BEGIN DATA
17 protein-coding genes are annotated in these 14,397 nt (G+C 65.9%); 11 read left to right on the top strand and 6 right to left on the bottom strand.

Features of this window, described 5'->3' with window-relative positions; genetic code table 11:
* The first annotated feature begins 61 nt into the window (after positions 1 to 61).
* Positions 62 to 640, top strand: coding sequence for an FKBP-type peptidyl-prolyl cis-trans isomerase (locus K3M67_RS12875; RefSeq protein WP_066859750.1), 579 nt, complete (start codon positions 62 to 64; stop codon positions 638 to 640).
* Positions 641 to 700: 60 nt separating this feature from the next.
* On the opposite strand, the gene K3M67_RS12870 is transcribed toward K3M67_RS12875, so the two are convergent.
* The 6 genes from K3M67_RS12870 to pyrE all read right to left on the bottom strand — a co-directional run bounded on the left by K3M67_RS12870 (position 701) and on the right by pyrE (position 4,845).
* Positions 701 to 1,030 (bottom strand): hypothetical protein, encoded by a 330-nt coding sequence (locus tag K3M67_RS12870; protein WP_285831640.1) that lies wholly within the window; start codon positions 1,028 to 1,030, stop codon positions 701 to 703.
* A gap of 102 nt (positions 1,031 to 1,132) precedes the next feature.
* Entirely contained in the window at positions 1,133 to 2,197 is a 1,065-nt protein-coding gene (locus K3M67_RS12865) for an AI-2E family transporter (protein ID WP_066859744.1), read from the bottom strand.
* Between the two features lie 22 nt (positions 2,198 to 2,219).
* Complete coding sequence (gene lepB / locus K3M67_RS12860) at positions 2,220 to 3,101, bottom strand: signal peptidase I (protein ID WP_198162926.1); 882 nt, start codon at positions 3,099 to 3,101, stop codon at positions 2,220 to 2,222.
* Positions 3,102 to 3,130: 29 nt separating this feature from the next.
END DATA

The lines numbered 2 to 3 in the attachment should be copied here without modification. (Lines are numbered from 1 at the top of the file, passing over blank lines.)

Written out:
Features of this window, described 5'->3' with window-relative positions; genetic code table 11:
* The first annotated feature begins 61 nt into the window (after positions 1 to 61).